CARES Act Relief: How the Economic Relief Plan Will Benefit Small Businesses


With COVID-19 hitting major cities in the U.S. at record levels, efforts to help contain its spread have become a challenge. To lessen the impact of the pandemic, state and local governments have been putting measures into place such as business and school closures, curfews, and travel restrictions to help fight the pandemic. In actuality, however, these measures have been inadvertently hurting the economy as much as they fight the virus.

To help safeguard business operations and quickly rescue the spiraling economy, U.S. lawmakers passed the Coronavirus Aid, Relief, and Economic Security (CARES) Act. This stimulus package helps address the broad impact of the pandemic. The unprecedented $2 trillion plan, which is the largest emergency aid package in U.S. history, will provide economic relief to businesses, state and local government, public services and individuals and families during the crisis. Sounds good, but what’s in it for you?

To answer that question, law firm DLA Piper recently hosted a virtual webinar to break down the COVID-19 stimulus package in detail and to give recipients a better understanding of what it actually provides, especially as it pertains to small businesses and startups.

Breaking Down The CARES Act 

Matthew Bernstein, a partner with DLA Piper, makes the key components of the program clear. “The program would prevent workers from losing their jobs and small businesses from going under due to economic losses caused by the COVID-19 pandemic.” For employers, Bernstein says, “the plan would provide cash-flow assistance through 100 percent federally guaranteed loans to employers who maintain their payroll during this emergency.” As a result, if employers maintain their payrolls, the loans will be forgiven. The plan would also be retroactive to February 15, 2020 to help those who were laid off.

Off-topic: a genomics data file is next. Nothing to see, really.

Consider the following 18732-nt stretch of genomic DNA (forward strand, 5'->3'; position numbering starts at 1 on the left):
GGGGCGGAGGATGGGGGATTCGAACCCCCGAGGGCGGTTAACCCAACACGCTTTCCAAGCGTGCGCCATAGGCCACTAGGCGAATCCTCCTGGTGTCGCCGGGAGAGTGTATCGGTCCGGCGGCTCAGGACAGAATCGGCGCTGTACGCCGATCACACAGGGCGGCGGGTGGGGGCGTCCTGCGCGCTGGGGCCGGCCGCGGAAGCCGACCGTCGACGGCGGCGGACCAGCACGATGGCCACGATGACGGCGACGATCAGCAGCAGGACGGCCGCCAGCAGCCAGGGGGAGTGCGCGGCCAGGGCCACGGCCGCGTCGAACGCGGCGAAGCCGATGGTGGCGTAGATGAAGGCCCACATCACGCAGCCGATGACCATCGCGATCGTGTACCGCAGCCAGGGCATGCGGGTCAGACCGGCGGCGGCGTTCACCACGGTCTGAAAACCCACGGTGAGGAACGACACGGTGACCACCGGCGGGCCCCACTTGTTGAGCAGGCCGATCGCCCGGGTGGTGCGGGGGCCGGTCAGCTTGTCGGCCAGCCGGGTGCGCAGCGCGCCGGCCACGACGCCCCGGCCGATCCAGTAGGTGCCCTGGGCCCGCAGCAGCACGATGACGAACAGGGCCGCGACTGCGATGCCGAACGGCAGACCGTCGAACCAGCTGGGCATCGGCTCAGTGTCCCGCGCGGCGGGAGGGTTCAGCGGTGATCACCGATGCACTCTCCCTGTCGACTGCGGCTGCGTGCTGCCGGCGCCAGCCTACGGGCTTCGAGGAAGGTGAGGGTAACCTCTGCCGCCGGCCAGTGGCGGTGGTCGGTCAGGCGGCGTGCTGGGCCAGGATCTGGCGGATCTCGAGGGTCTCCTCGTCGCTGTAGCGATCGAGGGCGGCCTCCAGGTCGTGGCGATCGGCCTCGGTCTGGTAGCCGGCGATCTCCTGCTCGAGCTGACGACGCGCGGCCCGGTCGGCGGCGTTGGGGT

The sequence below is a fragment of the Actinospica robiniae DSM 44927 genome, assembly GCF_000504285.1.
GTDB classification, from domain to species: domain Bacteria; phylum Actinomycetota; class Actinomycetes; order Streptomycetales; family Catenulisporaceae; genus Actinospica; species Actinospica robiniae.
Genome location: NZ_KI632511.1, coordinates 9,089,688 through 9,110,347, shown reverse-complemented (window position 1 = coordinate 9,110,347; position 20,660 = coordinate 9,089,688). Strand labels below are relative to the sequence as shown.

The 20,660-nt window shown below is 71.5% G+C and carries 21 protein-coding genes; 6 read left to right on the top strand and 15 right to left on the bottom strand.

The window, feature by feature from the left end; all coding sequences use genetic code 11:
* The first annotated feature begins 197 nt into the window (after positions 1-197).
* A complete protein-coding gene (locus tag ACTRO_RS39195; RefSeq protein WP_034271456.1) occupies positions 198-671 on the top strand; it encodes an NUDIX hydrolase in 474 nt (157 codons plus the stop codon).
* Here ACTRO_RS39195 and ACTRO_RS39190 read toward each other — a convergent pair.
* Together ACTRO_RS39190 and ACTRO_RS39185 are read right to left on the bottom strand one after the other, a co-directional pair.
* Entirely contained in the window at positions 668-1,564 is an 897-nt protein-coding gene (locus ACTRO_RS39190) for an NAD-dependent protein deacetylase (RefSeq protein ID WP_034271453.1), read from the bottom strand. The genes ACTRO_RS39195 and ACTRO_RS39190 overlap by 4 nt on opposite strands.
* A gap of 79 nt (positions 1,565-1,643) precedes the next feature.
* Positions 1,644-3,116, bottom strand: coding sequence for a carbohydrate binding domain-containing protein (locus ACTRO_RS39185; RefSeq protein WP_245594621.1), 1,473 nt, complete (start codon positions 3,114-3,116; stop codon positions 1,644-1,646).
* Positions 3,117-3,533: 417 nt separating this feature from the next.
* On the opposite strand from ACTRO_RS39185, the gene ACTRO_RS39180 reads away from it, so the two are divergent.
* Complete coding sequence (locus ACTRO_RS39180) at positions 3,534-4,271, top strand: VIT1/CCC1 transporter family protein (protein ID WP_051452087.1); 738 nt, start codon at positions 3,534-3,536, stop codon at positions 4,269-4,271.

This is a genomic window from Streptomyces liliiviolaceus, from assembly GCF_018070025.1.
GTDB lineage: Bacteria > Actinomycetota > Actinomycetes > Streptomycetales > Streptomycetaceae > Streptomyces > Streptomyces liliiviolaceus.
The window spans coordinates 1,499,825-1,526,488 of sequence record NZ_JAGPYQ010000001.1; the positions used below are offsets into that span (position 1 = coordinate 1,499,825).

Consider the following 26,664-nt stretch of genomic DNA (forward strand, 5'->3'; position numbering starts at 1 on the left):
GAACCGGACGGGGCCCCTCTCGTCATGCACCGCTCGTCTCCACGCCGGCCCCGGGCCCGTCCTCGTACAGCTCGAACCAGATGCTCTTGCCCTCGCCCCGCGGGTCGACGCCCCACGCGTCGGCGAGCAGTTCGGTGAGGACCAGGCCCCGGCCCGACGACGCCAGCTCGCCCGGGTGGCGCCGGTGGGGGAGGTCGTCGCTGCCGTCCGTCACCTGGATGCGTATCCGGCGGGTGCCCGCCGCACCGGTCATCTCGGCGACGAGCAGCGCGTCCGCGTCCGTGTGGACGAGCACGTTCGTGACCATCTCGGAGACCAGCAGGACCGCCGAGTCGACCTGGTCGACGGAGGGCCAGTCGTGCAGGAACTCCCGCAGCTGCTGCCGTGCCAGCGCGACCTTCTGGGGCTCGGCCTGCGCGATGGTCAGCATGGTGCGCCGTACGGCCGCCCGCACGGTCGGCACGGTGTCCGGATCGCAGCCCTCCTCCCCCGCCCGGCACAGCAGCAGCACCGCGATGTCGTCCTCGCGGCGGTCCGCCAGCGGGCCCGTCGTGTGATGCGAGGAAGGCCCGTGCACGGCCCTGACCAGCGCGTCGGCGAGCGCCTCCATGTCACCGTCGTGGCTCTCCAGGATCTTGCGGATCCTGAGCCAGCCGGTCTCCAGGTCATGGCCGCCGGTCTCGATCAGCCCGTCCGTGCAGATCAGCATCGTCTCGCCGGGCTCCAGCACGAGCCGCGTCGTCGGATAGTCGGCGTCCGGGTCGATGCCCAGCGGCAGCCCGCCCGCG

Keeping Workers Paid and Employed

DLA Piper partner Tami Howie set the record straight regarding the Paycheck Protection Program (PPP). As the law states, “Small businesses, 501(c)(3) nonprofit, 501(c)(19) veterans’ organizations, or Tribal business concerns described in section 31(b)(2)(C) of Small Business Act (“SBA”) are eligible if they have 500 employees or fewer or if they are the applicable size for the industry as identified in the SBA.”  In addition, sole proprietors, independent contractors, and other self-employed individuals are also eligible.

That said, once someone is deemed qualified, how is the loan amount determined? Howie emphasized that the loan is determined based on a formula related to an entity’s payroll costs. Once determined and awarded, the entity must comply with the loan’s guidelines. Permitted uses for the funds include payroll support (employee salaries and paid sick or medical leave), insurance premiums, mortgage, rent, and utility payments.

However, the borrower must make good faith certification that the loan is necessary due to uncertain economic conditions caused by COVID-19; that the entity will use the funds to retain workers and maintain payroll, lease, and utility payments; and that the entity is not receiving duplicative funds from another SBA program.

Howie adds,  “The FDA came out with the Disaster Fund, a current program that originally was implemented for floods and hurricanes.  They [the FDA] just put more money into that program and opened it up.  So, if you already applied for that and you get this loan, you will be allowed to port that loan over into this — but you can’t have both.  You’ll have to make a choice. Some people may not be able to apply for this and they’ll be able to apply to the disaster loan but you cannot have both.”